Is a Troopy a good choice for a tug?

Submitted: Monday, Jan 30, 2017 at 17:23
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Is it reasonable to expect that a 2005 Toyota LandCruiser 78 Series Troopcarrier 4.2l diesel with aftermarket turbo would be able to tow a 2 tonne van comfortably without overheating or are we asking too much of it? We’ve fitted a TM1 Engine Watchdog and it’s set for 100C. It seems to take so little to set it off, ambient temperature over 30C and a moderate hill will do it. We’re getting to a point where we’re beginning to wonder whether there’s anything we can do that will fix the problem or it’s just symptomatic of the vehicle. Any guidance would be appreciated.
Thanks, Pete
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Reply By: Member - mark D18 - Monday, Jan 30, 2017 at 18:00

Monday, Jan 30, 2017 at 18:00

I just sold my non turbo 4.2 diesel troopy because I am going to buy a camper trailer , It would tow a camper but it would be painfully slow , I toyed with adding a turbo but didn't bother in the end .

Don't know much about the engine watchdog but maybe the turbo is not set up correctly .!

I would say some of the other forum members will have some ideas .

AnswerID: 608086

Reply By: RMD - Monday, Jan 30, 2017 at 18:17

Monday, Jan 30, 2017 at 18:17
What gear are you towing in? If too high a gear and therefore load, the tendency is to put foot down more, that means the turbo is boosting AND also you are putting in more fuel into the cylinder. It all = more heat for the water system to have to dissipate through the radiator.
Of course the viscous fan hub has to also be operating correctly, maybe have it checked.
Presuming, you haven't got the front blocked with lights screens, LED bars, big bull bar and the cooling system is working properly, ie, clean inside it all should be OK.
Is the thermostat opening fully? It could be tired. If it is open full before 90C then it isn't the flow problem.
Is the bottom radiator hose soft and sucking in when the engine is under normal revs?

Some larger vehicles ,ie trucks and buses can drive in higher gears but the overheat becomes and issue, so lower gear and a little higher revs makes the hot water pass through the radiator more often and the faster fan drags the heat away. That is the only way to limit overheating.
AnswerID: 608088

Follow Up By: Itchyfeet Pete (Erina NSW) - Tuesday, Jan 31, 2017 at 16:25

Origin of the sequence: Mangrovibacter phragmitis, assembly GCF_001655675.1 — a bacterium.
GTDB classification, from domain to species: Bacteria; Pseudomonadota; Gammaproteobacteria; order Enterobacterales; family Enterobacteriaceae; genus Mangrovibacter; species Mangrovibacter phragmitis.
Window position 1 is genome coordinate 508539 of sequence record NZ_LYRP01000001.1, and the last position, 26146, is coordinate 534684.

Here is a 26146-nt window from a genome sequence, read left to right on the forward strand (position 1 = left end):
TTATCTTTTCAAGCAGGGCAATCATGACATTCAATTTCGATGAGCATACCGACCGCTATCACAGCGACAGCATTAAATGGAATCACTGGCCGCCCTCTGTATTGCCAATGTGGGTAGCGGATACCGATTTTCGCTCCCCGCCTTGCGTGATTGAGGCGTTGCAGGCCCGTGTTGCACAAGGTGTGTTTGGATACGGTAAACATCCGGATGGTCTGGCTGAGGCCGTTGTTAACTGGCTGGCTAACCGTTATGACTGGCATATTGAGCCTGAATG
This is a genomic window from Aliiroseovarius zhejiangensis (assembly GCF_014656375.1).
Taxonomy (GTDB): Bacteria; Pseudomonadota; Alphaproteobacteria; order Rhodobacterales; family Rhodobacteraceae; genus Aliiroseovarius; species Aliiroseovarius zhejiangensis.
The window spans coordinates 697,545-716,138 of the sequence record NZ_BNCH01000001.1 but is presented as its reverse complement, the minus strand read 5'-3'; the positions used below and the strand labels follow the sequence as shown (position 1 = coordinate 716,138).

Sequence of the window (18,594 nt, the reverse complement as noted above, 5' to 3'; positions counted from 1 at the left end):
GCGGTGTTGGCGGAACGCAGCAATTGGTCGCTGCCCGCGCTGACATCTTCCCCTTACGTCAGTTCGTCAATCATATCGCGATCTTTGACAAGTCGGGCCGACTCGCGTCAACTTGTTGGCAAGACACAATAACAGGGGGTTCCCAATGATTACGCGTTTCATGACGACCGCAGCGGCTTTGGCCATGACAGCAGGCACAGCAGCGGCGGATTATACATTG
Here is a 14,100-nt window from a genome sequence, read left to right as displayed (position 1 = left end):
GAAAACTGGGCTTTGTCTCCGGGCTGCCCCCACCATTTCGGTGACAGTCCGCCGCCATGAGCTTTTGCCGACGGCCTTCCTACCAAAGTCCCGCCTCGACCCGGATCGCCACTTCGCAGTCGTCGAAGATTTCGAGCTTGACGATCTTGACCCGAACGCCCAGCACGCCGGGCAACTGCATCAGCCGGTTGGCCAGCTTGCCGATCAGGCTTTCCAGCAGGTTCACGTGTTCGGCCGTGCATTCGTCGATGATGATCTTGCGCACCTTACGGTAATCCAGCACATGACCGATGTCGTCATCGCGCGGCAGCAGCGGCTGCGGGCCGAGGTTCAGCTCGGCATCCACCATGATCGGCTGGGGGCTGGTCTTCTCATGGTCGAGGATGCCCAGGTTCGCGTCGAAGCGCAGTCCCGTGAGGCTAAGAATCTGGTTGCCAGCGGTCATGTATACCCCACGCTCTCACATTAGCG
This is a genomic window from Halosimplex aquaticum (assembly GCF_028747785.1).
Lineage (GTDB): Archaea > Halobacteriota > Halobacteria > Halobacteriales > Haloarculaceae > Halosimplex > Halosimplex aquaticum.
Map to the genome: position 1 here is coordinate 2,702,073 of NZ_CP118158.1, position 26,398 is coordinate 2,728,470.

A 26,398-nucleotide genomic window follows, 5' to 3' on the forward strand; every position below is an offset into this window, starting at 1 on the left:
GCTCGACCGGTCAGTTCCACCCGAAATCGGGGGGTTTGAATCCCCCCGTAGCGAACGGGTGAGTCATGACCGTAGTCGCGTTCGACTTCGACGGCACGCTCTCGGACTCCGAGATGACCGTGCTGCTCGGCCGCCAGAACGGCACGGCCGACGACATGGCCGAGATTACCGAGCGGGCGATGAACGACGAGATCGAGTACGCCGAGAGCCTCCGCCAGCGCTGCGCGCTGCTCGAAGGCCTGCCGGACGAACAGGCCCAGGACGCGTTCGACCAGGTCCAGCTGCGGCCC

Tuesday, Jan 31, 2017 at 16:25
Thanks RMD. On a hill I generally try and get up some momentum in high gear on the approach but then, as you suggest, change down early to avoid having to put the foot down. Nonetheless, it still overheats on hot days and a bit longer hills.
I've had the fan, thermostat and hoses checked and found OK previously and I only have the standard Toyota driving lights and bull bar up front but have not yet had the radiator internals checked. I guess that's my next step.

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Reply By: TomH - Monday, Jan 30, 2017 at 18:24

Monday, Jan 30, 2017 at 18:24
If you are measuring water temperature remember water under pressure boils at a much higher temp than static water Normally about 135C.
After turbo exhaust temps can get up to over 500C on a long hill and should not exceed that by much as cylinder temp will be up around 700C.
Thats what I would be monitoring via an EGT gauge.
That and changing down to keep revs in sweet spot will help

As said a Toyota temp gauge will NOT move till 10 secs after its too late
AnswerID: 608089

Follow Up By: Itchyfeet Pete (Erina NSW) - Tuesday, Jan 31, 2017 at 16:32

Tuesday, Jan 31, 2017 at 16:32
Thanks Tom H. Agreed. In all this what I have called overheating, the Toyota temperature gauge didn't move.

FollowupID: 877903

Reply By: Athol W1 - Monday, Jan 30, 2017 at 18:41

Monday, Jan 30, 2017 at 18:41
It could also be a matter of where the engine watchdog has been fitted to on the engine, is it near the exhaust manifold or the inlet manifold, is it on the water outlet or inlet, all of these locations normally operate at different temperatures so your setting of 100 deg c may just be too low.